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There has been no change to this school's overall judgement of outstanding as a result of this ungraded (section 8) inspection. However, the evidence gathered suggests that the inspection grade might not be as high if a graded (section 5) inspection were carried out now.
Inspectors are recommending the next inspection to be a graded inspection.
What is it like to attend this school?
Pupils are kept safe. They said that there are lots of grown-ups on hand to look after them.
They trust adults to help and sort out any concerns that arise quickly. Pupils are kind and considerate to each other. Bullying is rare.
Any incidents that do occur are managed effectively. ...> Classrooms offer a calm, orderly environment where learning is at the heart of everything that happens. This is established from the Nursery class all the way through to Year 2.
Pupils' independence and resilience are encouraged and promoted. Pupils rise to these expectations and do their best to manage their behaviour and show positive attitudes to their learning.
Pupils achieve well here.
Leaders' expectations for learning are high. They have identified the knowledge that pupils need to learn across the full range of subjects taught. The curriculum is broad and ambitious.
This helps pupils to develop their knowledge and understanding across most subjects. Overall, the curriculum prepares pupils well for the next stage of their education.
The school motto 'LEARN' (learn, explore, achieve, respect, nurture) is put into practice through leaders' approach to learning.
Pupils are expected to support each other. For example, buddies help those new to the school to settle in. Buddies also help those who need it during 'busy learning' time.
What does the school do well and what does it need to do better?
In the early years, children settle well. They are encouraged to become confident and successful learners. Routines and expectations are clear and well established.
As a result, children are well behaved. This creates a calm and purposeful atmosphere for learning, both in the classrooms and outside.Leaders have prioritised early reading.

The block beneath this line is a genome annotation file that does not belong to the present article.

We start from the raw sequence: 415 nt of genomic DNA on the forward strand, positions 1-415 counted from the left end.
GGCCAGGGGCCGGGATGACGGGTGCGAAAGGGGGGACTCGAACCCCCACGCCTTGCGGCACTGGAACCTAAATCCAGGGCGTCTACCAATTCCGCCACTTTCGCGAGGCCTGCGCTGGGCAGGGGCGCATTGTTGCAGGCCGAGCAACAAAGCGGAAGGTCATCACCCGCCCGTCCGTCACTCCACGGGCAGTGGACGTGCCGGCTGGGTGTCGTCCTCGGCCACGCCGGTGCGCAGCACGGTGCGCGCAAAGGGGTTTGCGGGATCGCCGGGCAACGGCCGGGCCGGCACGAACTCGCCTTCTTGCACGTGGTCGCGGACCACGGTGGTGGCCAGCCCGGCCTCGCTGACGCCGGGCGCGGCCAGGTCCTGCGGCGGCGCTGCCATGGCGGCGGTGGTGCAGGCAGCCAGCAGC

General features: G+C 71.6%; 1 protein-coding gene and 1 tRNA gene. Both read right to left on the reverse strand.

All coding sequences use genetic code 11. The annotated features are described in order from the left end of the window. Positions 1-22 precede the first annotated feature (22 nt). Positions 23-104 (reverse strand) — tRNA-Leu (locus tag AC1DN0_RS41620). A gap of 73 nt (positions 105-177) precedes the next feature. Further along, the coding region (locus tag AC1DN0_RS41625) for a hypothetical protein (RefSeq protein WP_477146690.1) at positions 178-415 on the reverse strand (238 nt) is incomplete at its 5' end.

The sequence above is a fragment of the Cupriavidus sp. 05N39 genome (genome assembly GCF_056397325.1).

A new phonics programme was introduced last year to better support pupils to become fluent readers. All staff are well trained and deliver this programme consistently across the school. Ongoing assessment identifies those at risk of falling behind.
Additional small group support is used well to ensure that these pupils are helped to catch up. Books used to teach reading are carefully matched to the sounds that pupils know. All of this is helping pupils to develop into fluent readers.
A love of reading is evident across the school. Pupils enjoy both reading and being read to.
Leaders have ensured that the curriculum matches the scope and ambition of what is expected nationally.
Important ideas that pupils need to learn and remember have been identified. The curriculum is designed to provide opportunities for pupils to practise what they have learned, both with adults and independently. For example, in mathematics, children in the Nursery explore numbers to 5 through well-designed different activities.
Staff skilfully reinforce number recognition and counting. Children in Reception go on to use this knowledge when exploring larger numbers. In geography, pupils explore maps and complete puzzles to learn and remember the names and locations of the continents.